Furthermore, as evidenced by number three on my list, the script only has Pat react to moments where he’s provoked.  It almost seems that Pat doesn’t even have a reason to be in a mental institution; others either prod him to the point of response, or he’s in the wrong place, at the wrong time.  His response to finding his wife cheating on him does seem a tad extreme (beating his wife’s lover to the brink of death), but than again I know quite a few guys (and girls) who have done the same thing; not to death, thus why I mentioned the extremity, but it isn’t saying that all people who do that are mentally ill, right?  Later on, Pat defends his therapist (Anupam Kher) who is being attacked by racists at a football game, and is arrested by the police which causes frustration with his parents and makes him look crazier to his neighbors.  Also, the neighbors freak out around him so much I shuddered to think at how they’d respond to a pedophile living on their block.  At the film’s conclusion, Pat does talk to his wife which gives him the catharsis to be cured.  Um, sorry but characters mention NUMEROUS times that Pat’s wife has a restraining order out against him.  Regardless of the circumstances, he’d be arrested for violating a court order!  It doesn’t matter if his wife wants to talk to him, the court order stands and anyone who reports him would force the cops to arrest him.  Again, none of these situations emphasis Pat’s mental illness, but just have others being the source of all his problems.  

This brings me to the last issue I have: David O. Russell and the loveable slut trope.  Don’t get me wrong, I enjoyed the hell out of Jennifer Lawrence’s portrayal of Tiffany.  She’s sassy, spunky, a pain in the ass, but she’s poorly written.  On a superficial level, David O. Russell REALLY loves Jennifer Lawrence’s backside as the camera seems to find a reason to focus on it far too much.  It actually became uncomfortable as every dance scene has the camera prominently aimed on Lawrence’s ass.  As if that doesn’t do enough to objectify her, Tiffany is seen as a loveable whore.  It’s revealed that she feels guilty because her husband and her weren’t having sex, so one night he goes out to buy her some lingerie and on the way home he goes to help a motorist with a flat tire, and gets hit by a car.  Tiffany tearfully ends the story with “the Victoria Secret box was still sitting in the front seat.”  Are the tears welling up yet?  So, because Tiffany feels guilty, she goes on a wanton sex binge and sleeps with everyone she meets.  Promiscuity is a symptom of several mental illnesses, although the movie doesn’t go on to say Tiffany is mentally ill.  In fact, Tiffany is written as the character who understands how duplicitous all the other characters are, and how much they thrive on drama.  The problem is the film never fails to remind us that Tiffany is slutty.  Sure, Tiffany says she’s aware she’s a slut, and that she accepts that part of herself, but the movie makes a point of having Pat be the one to tell her she’s wrong and messed up.  He’s the one forced to defend her, and at the end his love saves her from a life of whoring.  Had Tiffany simply not been frigid, she wouldn’t be messed up.  Her entire mental psyche is bound up in sex and yet the film objectifies her!   This is a familiar trope in Russell’s work.  Look at Amy Adams in The Fighter who mentions having a promiscuous past, and can’t have a relationship with other females because of it.  Or Flirting with Disaster, where Tea Leoni’s character is a divorced woman who finds herself trying to cheat with a married man.  The problem here is that Lawrence’s character’s confidence and acceptance feels false at the end, because she needs it reinforced by Pat.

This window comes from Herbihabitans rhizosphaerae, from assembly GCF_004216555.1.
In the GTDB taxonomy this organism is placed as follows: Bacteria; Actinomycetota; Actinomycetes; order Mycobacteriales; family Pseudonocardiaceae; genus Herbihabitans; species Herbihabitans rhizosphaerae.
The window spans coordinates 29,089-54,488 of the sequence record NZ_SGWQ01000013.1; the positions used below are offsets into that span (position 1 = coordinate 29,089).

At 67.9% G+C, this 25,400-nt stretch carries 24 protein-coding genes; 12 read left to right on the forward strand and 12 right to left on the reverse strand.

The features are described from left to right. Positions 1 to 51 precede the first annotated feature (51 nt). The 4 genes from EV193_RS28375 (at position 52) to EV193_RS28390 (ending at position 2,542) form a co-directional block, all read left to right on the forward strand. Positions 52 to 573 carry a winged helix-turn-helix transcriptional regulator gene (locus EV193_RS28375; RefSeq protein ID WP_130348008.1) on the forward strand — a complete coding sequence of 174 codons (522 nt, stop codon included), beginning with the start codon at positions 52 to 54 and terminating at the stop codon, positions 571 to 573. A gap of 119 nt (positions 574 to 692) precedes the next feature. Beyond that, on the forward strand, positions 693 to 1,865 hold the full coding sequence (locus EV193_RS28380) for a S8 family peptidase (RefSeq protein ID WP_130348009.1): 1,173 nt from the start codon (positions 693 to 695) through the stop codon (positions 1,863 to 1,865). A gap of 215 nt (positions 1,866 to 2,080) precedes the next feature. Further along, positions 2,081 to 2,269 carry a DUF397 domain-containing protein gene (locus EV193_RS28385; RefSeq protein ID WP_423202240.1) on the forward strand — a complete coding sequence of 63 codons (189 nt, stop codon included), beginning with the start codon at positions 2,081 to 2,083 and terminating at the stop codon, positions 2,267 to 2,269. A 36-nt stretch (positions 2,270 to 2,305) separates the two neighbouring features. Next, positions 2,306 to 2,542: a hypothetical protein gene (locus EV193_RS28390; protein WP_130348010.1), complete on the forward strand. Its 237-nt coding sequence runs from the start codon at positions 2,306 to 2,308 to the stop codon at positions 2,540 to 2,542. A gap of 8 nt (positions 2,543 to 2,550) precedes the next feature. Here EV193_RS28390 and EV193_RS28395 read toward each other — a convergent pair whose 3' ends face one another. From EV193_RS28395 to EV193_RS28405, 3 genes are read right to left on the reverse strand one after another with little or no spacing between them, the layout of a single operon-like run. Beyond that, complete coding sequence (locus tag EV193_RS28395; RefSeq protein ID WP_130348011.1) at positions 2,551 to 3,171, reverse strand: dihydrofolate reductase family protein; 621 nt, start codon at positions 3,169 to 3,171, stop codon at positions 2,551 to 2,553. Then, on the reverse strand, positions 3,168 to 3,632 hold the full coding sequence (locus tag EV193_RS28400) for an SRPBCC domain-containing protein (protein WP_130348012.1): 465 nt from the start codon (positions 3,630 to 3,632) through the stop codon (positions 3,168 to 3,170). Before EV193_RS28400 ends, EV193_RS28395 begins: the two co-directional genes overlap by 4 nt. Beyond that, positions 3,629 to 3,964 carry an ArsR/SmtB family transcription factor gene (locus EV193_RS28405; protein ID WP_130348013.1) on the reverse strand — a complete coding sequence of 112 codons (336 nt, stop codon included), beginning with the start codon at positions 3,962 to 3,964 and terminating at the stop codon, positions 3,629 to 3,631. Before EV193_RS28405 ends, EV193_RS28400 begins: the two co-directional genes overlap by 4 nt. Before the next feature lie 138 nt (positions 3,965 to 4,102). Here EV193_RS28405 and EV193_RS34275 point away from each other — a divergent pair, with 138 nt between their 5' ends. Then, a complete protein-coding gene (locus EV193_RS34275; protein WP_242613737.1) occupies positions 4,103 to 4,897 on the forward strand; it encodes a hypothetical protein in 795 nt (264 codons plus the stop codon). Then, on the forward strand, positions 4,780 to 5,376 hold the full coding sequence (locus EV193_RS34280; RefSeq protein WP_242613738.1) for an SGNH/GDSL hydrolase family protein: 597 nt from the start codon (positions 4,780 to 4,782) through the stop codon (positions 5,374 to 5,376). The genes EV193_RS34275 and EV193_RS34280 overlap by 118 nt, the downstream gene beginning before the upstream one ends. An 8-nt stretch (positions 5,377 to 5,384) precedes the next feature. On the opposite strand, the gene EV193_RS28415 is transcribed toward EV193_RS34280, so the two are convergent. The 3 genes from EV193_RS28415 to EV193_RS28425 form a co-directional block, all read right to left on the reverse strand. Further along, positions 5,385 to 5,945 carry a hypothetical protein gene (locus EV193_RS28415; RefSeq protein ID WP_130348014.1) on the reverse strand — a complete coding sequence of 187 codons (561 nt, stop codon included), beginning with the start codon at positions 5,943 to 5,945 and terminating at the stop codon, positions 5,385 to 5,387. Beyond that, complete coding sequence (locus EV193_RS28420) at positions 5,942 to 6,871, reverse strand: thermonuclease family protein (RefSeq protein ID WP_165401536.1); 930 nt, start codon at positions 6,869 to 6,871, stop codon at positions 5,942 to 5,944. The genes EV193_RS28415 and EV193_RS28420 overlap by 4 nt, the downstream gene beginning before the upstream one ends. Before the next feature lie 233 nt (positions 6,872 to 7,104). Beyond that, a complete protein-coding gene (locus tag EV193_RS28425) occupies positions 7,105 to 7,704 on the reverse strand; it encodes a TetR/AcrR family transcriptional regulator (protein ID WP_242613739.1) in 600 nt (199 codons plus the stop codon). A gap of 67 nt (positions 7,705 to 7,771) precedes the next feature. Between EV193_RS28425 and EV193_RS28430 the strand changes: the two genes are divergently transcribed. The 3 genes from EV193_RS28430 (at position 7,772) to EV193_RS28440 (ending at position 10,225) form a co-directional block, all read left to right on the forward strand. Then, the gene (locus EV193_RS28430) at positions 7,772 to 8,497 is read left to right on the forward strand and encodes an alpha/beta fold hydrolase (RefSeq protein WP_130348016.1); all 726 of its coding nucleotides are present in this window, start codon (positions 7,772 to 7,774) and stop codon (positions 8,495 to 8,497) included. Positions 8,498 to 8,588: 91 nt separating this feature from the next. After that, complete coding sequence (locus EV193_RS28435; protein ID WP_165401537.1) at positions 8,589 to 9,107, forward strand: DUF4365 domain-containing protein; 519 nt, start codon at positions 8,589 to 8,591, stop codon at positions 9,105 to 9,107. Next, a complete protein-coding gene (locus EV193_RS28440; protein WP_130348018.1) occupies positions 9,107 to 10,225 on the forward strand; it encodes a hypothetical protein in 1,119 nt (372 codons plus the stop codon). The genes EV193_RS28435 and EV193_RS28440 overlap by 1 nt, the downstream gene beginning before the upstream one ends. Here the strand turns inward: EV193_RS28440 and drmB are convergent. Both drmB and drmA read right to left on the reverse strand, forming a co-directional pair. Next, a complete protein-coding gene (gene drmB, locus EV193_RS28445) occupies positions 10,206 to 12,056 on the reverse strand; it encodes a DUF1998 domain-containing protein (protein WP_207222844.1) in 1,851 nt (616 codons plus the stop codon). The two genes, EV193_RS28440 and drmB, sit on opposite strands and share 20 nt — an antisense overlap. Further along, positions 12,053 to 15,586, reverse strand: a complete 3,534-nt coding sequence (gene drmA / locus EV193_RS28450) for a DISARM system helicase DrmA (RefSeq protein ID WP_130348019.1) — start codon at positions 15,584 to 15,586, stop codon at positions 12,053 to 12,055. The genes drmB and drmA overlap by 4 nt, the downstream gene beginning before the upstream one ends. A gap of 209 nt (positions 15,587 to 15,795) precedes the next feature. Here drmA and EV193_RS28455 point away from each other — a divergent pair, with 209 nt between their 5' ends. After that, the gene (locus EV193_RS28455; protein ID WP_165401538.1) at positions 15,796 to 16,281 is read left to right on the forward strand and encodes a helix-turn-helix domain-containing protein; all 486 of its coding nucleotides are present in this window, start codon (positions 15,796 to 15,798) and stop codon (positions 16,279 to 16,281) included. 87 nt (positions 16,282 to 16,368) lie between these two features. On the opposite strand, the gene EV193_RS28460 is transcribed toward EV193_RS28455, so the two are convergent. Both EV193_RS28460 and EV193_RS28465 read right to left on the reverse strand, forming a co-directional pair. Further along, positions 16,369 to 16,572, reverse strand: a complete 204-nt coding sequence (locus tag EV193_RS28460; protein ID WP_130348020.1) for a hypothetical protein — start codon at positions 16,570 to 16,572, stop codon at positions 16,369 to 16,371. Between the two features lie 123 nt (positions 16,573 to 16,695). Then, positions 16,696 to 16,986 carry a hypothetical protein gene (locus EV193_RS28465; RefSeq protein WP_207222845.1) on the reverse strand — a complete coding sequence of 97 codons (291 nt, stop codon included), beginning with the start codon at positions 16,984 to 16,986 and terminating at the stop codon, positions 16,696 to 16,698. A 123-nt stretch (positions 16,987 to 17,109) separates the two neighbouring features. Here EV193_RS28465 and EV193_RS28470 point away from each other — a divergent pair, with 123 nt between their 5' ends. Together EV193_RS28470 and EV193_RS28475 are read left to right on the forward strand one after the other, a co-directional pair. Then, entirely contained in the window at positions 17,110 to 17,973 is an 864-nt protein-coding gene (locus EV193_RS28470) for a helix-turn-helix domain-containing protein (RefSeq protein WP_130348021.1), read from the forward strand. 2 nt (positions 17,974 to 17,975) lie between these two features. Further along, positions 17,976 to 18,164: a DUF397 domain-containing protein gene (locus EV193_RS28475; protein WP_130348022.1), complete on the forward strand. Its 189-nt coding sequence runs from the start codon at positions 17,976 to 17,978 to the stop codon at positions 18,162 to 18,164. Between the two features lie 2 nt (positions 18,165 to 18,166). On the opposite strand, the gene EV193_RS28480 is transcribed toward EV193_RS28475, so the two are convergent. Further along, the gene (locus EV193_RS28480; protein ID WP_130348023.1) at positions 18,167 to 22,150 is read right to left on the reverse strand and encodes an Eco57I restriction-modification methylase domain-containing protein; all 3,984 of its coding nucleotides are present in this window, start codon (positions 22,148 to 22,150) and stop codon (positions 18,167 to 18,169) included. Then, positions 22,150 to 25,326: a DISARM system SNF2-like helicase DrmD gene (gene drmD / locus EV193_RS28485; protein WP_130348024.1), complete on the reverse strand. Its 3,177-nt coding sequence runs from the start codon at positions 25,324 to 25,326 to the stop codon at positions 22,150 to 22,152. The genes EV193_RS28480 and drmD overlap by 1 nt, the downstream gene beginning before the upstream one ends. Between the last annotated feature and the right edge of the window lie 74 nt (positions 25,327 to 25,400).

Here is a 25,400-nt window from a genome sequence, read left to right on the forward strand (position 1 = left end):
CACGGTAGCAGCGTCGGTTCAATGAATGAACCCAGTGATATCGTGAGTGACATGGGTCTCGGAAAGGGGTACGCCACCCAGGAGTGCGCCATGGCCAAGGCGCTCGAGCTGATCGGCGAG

Silver Linings Playbook started out good, but devolved into a stereotypical Hollywood melodrama about the perils of mental illness that never felt perilous.  It also never felt like a true comedy.  Lawrence, De Niro, and Weaver are good, but the script feels too tidy and afraid of making the characters too real.

Grade:

Author: Kristen Lopez, Editor in Chief

Kristen Lopez is the editor-in-chief of CC2K and a freelance pop culture essayist. Her work has appeared on Roger Ebert, The Hollywood Reporter, and The Daily Beast. When she’s not burning down Film Twitter she runs two podcasts, the female-centric film show Citizen Dame, and the classic film-themed Ticklish Business.

Share this content:

Leave a Reply